The harmonica belongs to the group of instruments many people cannot take seriously, at least not outside of a predictable context, such as the blues or western themes. This latest in Leo Diamond's plan to bring credibility to this instrument is as unconvincing his previous efforts. Tackling the unlikely oeuvre of oceana-inspired tunes, he would have done well to listen to native recordings featuring harmonica-like instruments. Post-contact Tahitian music, for instance, includes the concertina, a diminutive cousin to the accordion and no less potentially jarring an addition to native instrumentation than the harmonica. But the Tahitians managed to work it in with the appropriate bamboo nose flute, coconut ukulele, log drum, and other instruments which preceded it. There is steel guitar and percussion in Exciting Sounds from the South Seas but not enough to alleviate the obnoxiousness of a string section. Diamond's one original, "Polynesian," the tune choices in general, and Loose's lackluster arrangements are underwhelming. There are "exciting sounds" and there is soporific easy listening; despite opportunity and any amount of technical novelty, Diamond's music never qualifies as the former.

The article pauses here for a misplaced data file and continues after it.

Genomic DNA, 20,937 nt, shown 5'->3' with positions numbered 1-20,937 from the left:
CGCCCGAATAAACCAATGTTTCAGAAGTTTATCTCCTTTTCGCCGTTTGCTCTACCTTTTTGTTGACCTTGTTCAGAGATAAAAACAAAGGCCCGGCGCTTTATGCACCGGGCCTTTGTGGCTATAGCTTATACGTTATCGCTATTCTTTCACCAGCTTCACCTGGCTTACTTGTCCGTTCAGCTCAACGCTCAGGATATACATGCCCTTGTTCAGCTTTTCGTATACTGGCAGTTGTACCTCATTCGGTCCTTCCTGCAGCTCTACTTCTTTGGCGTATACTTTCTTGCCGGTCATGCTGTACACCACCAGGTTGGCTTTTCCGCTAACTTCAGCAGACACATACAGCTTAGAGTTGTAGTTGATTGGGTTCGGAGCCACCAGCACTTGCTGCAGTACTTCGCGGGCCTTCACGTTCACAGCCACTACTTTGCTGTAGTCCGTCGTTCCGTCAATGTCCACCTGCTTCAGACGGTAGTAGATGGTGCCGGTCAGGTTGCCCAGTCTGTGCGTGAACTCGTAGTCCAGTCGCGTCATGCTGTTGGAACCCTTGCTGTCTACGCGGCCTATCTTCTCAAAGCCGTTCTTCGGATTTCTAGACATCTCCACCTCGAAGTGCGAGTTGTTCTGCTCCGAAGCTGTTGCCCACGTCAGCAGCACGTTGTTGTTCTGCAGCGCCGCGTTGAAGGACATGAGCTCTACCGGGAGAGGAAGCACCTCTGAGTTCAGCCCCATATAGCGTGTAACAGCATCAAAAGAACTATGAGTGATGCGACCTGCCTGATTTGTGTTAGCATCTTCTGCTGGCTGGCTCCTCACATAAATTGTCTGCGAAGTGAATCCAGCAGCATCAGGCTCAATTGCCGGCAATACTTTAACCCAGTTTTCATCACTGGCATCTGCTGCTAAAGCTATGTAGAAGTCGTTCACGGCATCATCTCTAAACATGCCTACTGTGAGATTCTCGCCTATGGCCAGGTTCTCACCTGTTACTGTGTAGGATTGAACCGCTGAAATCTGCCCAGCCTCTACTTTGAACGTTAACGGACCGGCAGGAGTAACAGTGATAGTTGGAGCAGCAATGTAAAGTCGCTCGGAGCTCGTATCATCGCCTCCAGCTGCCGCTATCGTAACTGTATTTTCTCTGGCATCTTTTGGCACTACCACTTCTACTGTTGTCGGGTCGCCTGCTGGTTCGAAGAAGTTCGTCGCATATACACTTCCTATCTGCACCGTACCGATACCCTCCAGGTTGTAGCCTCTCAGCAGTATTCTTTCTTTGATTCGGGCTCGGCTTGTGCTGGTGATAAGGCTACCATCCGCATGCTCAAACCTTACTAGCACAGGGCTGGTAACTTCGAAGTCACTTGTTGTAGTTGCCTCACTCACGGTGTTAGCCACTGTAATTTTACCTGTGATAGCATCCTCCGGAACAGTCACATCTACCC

Exciting Sounds from the South Seas Review
by Tony Wilds